> for the developers of the current annotation packages...
> There is no attempt to map probes in bioconductor annotation  
> packages (at least those maintained by the core).  The annotation  
> from which the annotation packages are derived come directly from  
> the manufacturers, generally.  Herve Pages just posted some code to  
> the list that will allow you to align your own probes to the genome  
> or, more probably, to a transcript database of your choice.  Then,  
> you can use your own definitions for probes.  I used to do this on a  
> large scale for all arrays that we used, but I have backed away  
> because the answers that one gets are very similar for the vast  
> majority of probes.
> Sean
> Nick Henriquez wrote:
> Dear Cei, Steve,
> There are two versions of the correct answer depending on whether we  
> are
> talking about an expression or CGH/SNP type array;
> If we are using an EXPRESSION array
> 1) It does not matter on which strand the gene resides.
> 2) It a not matter of bad probe design. It is either a negative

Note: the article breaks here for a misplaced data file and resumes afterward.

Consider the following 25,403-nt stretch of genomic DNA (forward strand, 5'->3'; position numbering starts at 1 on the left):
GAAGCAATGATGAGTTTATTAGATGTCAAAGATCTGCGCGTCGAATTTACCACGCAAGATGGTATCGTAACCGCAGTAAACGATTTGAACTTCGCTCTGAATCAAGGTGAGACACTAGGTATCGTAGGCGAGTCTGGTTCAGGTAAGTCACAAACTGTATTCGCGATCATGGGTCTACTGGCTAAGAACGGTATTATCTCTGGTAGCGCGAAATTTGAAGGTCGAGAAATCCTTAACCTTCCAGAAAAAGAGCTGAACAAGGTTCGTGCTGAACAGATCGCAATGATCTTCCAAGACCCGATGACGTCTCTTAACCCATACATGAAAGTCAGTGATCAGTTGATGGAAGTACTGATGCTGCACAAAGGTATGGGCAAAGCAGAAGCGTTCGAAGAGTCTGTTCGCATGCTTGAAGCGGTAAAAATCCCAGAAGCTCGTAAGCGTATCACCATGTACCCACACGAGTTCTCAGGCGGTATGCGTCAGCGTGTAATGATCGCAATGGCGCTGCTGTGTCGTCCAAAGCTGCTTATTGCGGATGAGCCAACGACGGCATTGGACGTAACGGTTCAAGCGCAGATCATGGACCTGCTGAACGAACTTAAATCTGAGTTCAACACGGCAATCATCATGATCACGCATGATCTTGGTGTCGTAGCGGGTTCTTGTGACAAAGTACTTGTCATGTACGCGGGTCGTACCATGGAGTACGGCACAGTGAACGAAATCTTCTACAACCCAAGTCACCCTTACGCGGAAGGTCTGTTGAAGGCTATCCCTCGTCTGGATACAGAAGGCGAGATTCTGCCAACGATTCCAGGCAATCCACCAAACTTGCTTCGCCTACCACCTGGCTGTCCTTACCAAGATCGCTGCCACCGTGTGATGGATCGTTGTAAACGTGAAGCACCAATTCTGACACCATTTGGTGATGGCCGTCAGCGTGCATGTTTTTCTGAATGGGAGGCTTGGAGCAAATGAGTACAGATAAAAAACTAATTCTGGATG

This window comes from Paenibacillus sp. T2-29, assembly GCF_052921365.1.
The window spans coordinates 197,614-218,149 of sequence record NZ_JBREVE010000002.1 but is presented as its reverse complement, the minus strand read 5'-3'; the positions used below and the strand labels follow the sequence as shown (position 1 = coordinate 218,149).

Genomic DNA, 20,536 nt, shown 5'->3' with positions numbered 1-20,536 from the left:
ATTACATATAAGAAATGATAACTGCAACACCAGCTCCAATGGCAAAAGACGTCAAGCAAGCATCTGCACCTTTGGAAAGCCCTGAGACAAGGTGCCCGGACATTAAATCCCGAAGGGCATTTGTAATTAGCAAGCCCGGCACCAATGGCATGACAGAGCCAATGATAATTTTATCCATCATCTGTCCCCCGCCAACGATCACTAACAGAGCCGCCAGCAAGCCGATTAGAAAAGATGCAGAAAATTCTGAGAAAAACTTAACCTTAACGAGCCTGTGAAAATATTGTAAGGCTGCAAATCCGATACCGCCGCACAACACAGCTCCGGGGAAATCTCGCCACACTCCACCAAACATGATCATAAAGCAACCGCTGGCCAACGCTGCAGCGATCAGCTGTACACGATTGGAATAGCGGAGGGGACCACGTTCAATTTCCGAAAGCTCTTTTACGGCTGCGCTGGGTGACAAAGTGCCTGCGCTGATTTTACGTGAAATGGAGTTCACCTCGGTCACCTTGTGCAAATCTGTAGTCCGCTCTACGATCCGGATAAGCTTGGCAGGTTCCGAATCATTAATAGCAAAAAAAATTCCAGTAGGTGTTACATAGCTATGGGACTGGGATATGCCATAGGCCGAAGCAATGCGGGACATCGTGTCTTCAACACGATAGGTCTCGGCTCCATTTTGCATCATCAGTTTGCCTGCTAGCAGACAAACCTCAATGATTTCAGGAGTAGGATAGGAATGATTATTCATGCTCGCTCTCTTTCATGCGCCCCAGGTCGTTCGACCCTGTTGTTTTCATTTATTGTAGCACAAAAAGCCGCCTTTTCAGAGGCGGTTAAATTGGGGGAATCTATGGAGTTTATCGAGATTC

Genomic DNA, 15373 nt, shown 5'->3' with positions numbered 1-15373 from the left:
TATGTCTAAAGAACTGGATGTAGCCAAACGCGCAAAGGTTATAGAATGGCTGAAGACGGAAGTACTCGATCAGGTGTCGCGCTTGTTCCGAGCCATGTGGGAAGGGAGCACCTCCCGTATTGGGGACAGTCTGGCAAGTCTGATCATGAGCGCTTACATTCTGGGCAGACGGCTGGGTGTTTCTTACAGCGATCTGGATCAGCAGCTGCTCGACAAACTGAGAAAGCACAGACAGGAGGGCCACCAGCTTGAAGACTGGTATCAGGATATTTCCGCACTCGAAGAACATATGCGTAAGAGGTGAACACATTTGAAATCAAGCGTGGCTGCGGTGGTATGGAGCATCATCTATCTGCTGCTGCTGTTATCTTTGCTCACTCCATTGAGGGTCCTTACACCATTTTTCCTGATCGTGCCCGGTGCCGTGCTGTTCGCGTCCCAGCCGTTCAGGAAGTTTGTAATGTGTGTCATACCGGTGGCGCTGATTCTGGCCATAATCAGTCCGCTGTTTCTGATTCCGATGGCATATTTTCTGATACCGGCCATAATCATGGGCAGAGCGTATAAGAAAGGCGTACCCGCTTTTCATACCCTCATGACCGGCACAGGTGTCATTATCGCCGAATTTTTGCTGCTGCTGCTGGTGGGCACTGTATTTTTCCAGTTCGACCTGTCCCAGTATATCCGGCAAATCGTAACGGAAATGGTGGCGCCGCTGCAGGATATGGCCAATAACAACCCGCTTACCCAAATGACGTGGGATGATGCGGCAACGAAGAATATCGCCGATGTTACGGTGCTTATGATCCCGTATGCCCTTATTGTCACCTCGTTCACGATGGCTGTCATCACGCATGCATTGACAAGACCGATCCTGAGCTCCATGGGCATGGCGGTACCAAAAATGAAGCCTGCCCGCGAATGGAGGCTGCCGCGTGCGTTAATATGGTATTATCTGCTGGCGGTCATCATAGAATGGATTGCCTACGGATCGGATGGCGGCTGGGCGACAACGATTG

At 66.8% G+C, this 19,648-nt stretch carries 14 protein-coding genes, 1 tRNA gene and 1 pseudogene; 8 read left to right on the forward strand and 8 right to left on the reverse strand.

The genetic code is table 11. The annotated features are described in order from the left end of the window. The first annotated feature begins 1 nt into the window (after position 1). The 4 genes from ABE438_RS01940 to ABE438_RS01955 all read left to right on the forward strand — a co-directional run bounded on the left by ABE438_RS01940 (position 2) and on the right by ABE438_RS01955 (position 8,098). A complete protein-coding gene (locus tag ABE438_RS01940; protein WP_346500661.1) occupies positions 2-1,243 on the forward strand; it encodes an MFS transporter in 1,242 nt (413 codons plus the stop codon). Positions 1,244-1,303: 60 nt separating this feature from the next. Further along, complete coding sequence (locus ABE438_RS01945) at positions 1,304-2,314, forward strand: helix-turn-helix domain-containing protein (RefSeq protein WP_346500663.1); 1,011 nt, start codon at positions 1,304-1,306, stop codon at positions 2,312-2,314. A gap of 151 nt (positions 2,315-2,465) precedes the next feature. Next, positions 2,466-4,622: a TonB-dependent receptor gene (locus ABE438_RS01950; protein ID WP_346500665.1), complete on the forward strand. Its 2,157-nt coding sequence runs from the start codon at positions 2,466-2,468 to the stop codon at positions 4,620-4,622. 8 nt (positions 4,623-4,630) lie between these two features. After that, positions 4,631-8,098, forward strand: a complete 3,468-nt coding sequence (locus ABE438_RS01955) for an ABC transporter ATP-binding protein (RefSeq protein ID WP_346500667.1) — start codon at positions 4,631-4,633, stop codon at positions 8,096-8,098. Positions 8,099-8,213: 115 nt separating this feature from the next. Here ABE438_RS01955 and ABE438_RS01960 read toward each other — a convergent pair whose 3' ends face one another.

> control or a
> misnomer derived from genome annotation.
> For ANY probe to hybridise it has to be the RC of cDNA and therefore  
> the DNA
> homologue of the original RNA sequence. (I'll let you work that one  
> out for
> yourself).
> If the probe WAS encoded on "the opposite strand" your labelled  
> target would
> not hybridise as it would be the reverse complement of the actual  
> sequence.
> The annotation "opposite strand" stems from the convention that we  
> call one
> strand the "coding strand" and the other strand the non-coding or  
> "opposite"
> strand. By definition then a gene cannot be encoded by the "opposite"
> strand.
> However, what often happens when sequencing genomes is that we find  
> several
> genes encoded on one strand (which we will then call the coding  
> strand) and
> then somewhat later also one or more genes on the "opposite" strand.  
> This
> annotation is (wrongly in my opinion) retained when genomes are  
> assembled
> and thus part of the annotation of the probes.
> So an opposite strand probe is at best a kind of negative control,  
> at worst
> a misnomer annotation retained when the genome was assembled. Mostly  
> we now
> try to use terms like + and - but even that has the drawback that we
> generally associate + with coding and - with noncoding. As we all  
> know BOTH
> strand encode functional RNAs of various kinds including those  
> coding for
> proteins.....
> If we are talking about DNA targets, e.g. a SNP array
> 1) It does not matter on which strand a gene resides, any overlap is a
> matter of coincidence- "genes" are rare events on the genome.
> 2) It is not a matter of bad probe design. Usually it simply does  
> not matter
> and this is a sequence that was used historically without knowledge